Skip to content

How to Write a Resume That Gets Read

2013 January 16
by Aaron

resume cartoonSeveral months ago, my wife was looking for a new job in her field of social work. I was amazed to see how easily she was able to land interviews and get job offers. I was equally impressed to find that she attributed much of her success to effectively writing a cover letter and resume (and the Good Lord, of course). 



I would be remiss to add my wife is very smart and talented at what she does. Plus, she also has good experience in her profession. And no, I’m not biased. :)

So, how do you make sure your resume is read among the hundreds or thousands of resumes a hiring manager is reviewing every day?

I asked my wife – and here are some of her tried and true tips to gets yours read and – hopefully – your foot in the door.

  • Use action words and measurable results. One thing my wife always is sure to include in her experience section are action words (like “Achieved”, “Created”, etc) and personal achievements. Did you develop a program at your current job? Did you save the company lots of money through a project? These are some of the most important elements of a successful resume – demonstrating that you’ve brought success to prior employers.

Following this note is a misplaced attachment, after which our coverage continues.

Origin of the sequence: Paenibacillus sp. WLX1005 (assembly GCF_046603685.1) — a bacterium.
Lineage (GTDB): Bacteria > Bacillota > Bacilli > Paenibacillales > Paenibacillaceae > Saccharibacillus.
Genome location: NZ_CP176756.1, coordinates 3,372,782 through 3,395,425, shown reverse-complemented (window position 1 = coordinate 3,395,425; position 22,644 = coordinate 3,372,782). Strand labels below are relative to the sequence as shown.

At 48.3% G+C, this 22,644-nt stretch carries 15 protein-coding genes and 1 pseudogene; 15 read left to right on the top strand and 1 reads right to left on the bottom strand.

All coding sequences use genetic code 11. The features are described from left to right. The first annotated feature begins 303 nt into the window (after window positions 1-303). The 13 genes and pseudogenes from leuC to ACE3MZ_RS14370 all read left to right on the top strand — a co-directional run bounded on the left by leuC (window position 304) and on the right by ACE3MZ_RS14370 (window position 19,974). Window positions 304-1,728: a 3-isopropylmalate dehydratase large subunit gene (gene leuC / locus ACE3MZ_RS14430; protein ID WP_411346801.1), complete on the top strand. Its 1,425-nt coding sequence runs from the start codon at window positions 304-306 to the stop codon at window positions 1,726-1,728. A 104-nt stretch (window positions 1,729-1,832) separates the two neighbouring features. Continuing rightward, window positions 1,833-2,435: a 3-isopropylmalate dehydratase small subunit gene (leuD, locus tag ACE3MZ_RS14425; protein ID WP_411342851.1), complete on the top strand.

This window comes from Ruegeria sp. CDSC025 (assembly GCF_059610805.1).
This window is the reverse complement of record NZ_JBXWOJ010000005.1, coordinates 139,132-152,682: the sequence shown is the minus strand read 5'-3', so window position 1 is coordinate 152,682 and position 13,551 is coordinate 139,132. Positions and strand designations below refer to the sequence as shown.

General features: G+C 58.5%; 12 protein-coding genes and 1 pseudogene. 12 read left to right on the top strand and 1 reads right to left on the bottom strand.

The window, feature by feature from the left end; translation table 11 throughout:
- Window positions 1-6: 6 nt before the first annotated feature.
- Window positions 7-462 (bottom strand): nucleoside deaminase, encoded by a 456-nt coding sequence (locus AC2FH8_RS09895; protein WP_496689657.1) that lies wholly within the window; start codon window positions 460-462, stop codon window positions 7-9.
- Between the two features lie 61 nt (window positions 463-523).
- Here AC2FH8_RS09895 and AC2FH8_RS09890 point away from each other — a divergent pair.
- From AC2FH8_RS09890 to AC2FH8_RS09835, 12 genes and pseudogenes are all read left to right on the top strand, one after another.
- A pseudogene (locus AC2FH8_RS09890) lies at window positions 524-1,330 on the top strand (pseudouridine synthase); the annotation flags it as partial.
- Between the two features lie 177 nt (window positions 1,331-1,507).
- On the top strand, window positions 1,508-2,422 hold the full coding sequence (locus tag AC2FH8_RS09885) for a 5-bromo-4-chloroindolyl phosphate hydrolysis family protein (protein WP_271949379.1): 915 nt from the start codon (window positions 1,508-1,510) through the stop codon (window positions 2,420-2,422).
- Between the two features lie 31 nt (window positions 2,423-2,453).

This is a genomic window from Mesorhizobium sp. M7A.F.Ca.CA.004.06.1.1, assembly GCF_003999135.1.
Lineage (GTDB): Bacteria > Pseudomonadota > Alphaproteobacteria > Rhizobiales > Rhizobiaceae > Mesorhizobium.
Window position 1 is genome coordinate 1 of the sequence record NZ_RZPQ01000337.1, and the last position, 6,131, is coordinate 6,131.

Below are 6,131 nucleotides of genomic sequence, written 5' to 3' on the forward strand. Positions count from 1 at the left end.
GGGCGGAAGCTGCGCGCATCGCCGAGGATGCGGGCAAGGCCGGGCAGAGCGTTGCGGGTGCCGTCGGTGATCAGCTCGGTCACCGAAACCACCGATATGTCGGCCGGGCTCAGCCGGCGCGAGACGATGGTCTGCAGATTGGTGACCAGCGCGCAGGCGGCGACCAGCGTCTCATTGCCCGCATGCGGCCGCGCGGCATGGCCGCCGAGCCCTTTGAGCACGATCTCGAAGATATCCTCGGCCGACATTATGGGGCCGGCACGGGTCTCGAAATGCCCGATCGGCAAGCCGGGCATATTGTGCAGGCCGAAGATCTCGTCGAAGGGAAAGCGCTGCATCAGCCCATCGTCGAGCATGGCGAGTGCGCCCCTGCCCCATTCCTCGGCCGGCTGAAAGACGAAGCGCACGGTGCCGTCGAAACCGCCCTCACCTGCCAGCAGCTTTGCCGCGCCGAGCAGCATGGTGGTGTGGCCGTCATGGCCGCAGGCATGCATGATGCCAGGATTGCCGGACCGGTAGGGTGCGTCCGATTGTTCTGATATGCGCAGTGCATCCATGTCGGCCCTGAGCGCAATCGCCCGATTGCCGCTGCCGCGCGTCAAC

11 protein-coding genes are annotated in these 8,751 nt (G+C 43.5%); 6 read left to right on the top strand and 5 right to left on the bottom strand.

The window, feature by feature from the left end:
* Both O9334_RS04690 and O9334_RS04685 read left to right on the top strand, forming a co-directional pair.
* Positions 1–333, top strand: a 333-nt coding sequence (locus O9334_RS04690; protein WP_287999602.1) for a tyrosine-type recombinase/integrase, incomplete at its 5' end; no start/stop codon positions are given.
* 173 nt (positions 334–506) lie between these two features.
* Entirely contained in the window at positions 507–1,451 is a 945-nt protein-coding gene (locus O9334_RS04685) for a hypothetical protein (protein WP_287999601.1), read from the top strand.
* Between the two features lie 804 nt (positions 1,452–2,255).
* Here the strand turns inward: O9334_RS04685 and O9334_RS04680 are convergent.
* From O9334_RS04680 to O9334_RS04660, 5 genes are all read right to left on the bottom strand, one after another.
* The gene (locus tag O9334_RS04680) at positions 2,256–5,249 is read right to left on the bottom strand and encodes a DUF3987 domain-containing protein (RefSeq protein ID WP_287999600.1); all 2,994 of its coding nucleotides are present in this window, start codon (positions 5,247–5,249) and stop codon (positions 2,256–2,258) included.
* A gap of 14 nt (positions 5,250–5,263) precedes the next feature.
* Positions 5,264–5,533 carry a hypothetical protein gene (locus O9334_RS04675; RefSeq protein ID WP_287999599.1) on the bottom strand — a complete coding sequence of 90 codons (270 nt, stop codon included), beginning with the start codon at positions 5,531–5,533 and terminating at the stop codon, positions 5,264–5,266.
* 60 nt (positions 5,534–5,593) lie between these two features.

• Use industry buzz words. Are there certain words that are only particular to your career or job? Be sure to include some of these in your resume.
  • Utilize job description key words. Today, a lot of hiring managers use software tools  to weed out resumes that don’t fit a particular job vacancy. You want to make sure some of these items they are listing gets addressed in your resume. For example: Job Description: “Excellent communication and customer service skills, both written and verbal.” Your resume: “Recognized for superb communication and customer service  skills”.
  • Be sure your resume accompanies a cover letter. A cover letter is a crucial step in getting your resume read. Just like the resume – it also needs to address the job description’s “wants”. Target important things the hiring manager is looking for in your first paragraph and how you will meet them. Show excitement and a willing spirit. “I am eager to meet with you to discuss how my professional background and skills can add value to your team.” You can also address items that you’d like to draw attention to in this letter. Perhaps it is a specific achievement at your previous employer that would be appropriate for this position?